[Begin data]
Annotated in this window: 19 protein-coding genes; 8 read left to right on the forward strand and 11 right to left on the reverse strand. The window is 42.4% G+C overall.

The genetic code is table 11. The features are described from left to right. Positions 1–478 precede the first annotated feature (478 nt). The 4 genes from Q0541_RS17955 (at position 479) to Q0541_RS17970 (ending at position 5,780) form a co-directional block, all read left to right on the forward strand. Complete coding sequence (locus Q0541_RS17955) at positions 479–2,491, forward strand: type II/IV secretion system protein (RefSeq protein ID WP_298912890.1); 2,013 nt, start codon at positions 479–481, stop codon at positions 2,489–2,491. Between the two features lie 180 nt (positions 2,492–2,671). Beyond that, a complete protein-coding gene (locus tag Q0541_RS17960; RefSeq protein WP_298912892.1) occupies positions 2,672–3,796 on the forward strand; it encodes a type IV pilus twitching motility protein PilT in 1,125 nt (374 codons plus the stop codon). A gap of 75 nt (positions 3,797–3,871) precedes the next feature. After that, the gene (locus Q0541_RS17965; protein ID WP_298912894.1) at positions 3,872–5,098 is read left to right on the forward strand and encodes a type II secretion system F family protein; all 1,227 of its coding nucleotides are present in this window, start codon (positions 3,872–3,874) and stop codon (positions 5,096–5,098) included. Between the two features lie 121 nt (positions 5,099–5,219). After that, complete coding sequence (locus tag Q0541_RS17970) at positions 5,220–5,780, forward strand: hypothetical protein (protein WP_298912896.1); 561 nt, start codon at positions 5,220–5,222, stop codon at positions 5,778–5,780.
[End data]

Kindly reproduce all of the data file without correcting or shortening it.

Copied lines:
Annotated in this window: 19 protein-coding genes; 8 read left to right on the forward strand and 11 right to left on the reverse strand. The window is 42.4% G+C overall.

The genetic code is table 11. The features are described from left to right. Positions 1–478 precede the first annotated feature (478 nt). The 4 genes from Q0541_RS17955 (at position 479) to Q0541_RS17970 (ending at position 5,780) form a co-directional block, all read left to right on the forward strand. Complete coding sequence (locus Q0541_RS17955) at positions 479–2,491, forward strand: type II/IV secretion system protein (RefSeq protein ID WP_298912890.1); 2,013 nt, start codon at positions 479–481, stop codon at positions 2,489–2,491. Between the two features lie 180 nt (positions 2,492–2,671). Beyond that, a complete protein-coding gene (locus tag Q0541_RS17960; RefSeq protein WP_298912892.1) occupies positions 2,672–3,796 on the forward strand; it encodes a type IV pilus twitching motility protein PilT in 1,125 nt (374 codons plus the stop codon). A gap of 75 nt (positions 3,797–3,871) precedes the next feature. After that, the gene (locus Q0541_RS17965; protein ID WP_298912894.1) at positions 3,872–5,098 is read left to right on the forward strand and encodes a type II secretion system F family protein; all 1,227 of its coding nucleotides are present in this window, start codon (positions 3,872–3,874) and stop codon (positions 5,096–5,098) included. Between the two features lie 121 nt (positions 5,099–5,219). After that, complete coding sequence (locus tag Q0541_RS17970) at positions 5,220–5,780, forward strand: hypothetical protein (protein WP_298912896.1); 561 nt, start codon at positions 5,220–5,222, stop codon at positions 5,778–5,780.